Expectations were subdued going into the fourth-quarter fiscal report for IPG Photonics (NASDAQ:IPGP). Last quarter, investors were rattled when the industrial laser maker reported that "global macroeconomic and geopolitical headwinds have persisted into the fourth quarter, affecting our business along with others in the sector," according to CEO Valentin Gapontsev. Those conditions included weakness in China and Europe, two of IPG's biggest markets, causing year-over-year declines in revenue and earnings.

Despite ongoing challenges, IPG was able to produce results that beat expectations and reported a decrease in the headwinds that have plagued the company, giving investors hope that the worst might be over. This caused the stock to soar more than 7% in the wake of its earnings report. Here are three reasons for the boost in the share price.

Laser on robotic arm cutting metal.

Image source: Getty Images.

1. Better-than-expected financial metrics

IPG delivered results that beat guidance on the top and bottom lines. Revenue of $330.1 million declined 9% year over year, but exceeded the high end of the company's guidance, which topped out at $330 million. It also easily surpassed analysts' consensus estimates, which called for $314.76 million. Profitability met expectations, with earnings per share of $1.40, which was at the midpoint of IPG's guidance and in line with the $1.41 expected by analysts.

While weakness in China and Europe persisted, "European sales increased 8% on a sequential basis, suggesting that we may have reached a bottom in the current downturn in this business," CFO Tim Mammen said on the conference call.

2. New products are gaining steam

In early November, IPG announced that it would acquire privately held Genesis Systems Group, a company that specializes in integrating robotic welding and automation solutions. This is the latest in a series of moves by the company to diversify into other areas outside cutting lasers, its core business. In recent years, IPG has added pulsed lasers, communications products, and advanced applications to its growing stable of products.

That move is beginning to bear fruit, as IPG reported on the conference call that these new growth areas increased 36% year over year in 2018, accounting for 15% of total revenue last year and 20% in the fourth quarter.

3. Cautious optimism

There were several comments by IPG's executives on the conference call that gave investors hope. "There has been a modest pickup in order activity since late December," Mammen said, "and we are more encouraged by the overall demand environment than we were three months ago."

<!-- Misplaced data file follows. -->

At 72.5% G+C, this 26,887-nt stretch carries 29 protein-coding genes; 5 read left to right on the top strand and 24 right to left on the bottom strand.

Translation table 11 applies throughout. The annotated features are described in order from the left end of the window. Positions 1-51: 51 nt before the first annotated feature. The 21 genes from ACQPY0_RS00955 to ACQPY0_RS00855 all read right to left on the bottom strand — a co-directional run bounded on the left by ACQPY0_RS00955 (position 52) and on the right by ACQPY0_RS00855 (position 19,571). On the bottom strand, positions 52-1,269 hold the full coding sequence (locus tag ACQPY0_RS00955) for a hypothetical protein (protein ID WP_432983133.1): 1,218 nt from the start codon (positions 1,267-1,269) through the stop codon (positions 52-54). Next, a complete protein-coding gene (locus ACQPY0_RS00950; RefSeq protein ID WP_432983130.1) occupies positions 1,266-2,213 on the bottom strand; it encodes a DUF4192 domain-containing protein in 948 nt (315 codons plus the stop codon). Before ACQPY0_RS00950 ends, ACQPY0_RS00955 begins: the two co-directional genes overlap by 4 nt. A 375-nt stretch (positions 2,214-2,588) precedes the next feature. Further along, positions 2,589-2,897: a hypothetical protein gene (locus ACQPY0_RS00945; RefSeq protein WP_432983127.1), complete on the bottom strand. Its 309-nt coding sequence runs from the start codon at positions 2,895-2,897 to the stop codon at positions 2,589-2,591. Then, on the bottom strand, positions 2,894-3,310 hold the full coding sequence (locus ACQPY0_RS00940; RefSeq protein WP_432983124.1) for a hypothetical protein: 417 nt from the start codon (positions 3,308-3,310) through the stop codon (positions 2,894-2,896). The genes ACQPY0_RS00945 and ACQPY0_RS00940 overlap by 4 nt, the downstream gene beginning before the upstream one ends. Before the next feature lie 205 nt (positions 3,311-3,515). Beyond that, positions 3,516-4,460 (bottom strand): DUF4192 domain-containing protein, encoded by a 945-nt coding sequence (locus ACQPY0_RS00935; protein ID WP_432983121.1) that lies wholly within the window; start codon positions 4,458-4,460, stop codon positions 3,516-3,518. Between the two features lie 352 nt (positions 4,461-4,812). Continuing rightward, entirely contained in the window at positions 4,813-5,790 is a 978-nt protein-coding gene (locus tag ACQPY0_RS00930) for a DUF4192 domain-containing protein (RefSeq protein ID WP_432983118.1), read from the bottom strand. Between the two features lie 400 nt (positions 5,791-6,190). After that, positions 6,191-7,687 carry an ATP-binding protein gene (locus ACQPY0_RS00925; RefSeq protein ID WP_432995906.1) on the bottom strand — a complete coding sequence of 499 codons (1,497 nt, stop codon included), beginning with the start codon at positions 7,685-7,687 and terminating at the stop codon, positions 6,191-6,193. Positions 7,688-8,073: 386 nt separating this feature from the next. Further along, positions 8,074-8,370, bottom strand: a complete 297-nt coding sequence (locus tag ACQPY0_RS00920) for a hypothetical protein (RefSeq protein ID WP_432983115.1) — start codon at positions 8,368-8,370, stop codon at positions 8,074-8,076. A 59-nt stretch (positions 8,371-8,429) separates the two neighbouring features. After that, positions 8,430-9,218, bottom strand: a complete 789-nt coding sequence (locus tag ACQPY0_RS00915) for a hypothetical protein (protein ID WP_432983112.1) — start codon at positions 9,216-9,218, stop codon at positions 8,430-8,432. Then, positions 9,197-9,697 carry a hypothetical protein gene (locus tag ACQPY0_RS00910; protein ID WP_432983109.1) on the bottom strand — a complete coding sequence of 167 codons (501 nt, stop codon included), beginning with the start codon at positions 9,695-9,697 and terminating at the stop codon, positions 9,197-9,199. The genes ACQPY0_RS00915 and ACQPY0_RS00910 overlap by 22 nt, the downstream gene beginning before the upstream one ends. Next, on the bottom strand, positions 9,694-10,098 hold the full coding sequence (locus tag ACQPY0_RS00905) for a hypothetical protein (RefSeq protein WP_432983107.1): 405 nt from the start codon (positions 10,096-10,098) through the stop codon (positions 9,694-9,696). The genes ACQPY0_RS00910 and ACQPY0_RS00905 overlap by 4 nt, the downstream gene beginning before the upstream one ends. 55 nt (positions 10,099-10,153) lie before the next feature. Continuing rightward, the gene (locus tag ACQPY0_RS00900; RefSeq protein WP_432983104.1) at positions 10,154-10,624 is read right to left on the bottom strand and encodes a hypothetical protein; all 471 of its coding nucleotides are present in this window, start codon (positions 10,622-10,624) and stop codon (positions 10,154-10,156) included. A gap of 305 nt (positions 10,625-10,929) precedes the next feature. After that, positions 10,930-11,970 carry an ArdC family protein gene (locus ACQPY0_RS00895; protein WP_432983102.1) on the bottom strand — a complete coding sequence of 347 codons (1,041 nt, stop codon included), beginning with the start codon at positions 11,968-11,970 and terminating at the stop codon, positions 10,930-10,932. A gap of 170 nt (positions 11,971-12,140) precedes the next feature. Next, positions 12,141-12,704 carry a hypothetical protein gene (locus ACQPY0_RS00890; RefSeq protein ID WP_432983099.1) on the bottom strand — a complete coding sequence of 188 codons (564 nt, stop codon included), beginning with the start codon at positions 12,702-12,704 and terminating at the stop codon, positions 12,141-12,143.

Washington and Beijing haven't yet declared an end to trade hostilities, but there is rising hope. "Our [original equipment manufacturer] customers in China suggest cautious optimism regarding a midyear pickup in demand driven by government stimulus and continued infrastructure investment," Gapontsev said. He added that the company didn't have "clear visibility" into its customers' plans for 2019, and would hold off on full-year guidance until things came into focus.

With China as its largest market -- currently accounting for more than a third of the company's sales -- IPG could see a significant boost to its business once the trade war is over and as the Chinese government works to improve the country's slowing economy.

What the future might hold

IPG signaled its cautious hope in the forecast it issued for the first quarter. Management is guiding for revenue in a range of $290 million to $320 million, a decline of between 11% and 19% year over year. The company is also expecting diluted EPS in a range of $1 to $1.20, down between 38% and 48%.

To put this into the perspective of Wall Street's sentiment toward the company (without falling victim to its short-term thinking), analysts' consensus estimates were for revenue of $328.21 million, a decline of 8.8%, and EPS of $1.43, down about 26%, both year over year. 

While a 9% decline in revenue might not seem worthy of such a celebration, investors were thankful that things weren't worse. And hope is growing for a resolution to the trade war, sparking optimism.

Danny Vena owns shares of IPG Photonics. The Motley Fool owns shares of and recommends IPG Photonics. The Motley Fool has a disclosure policy.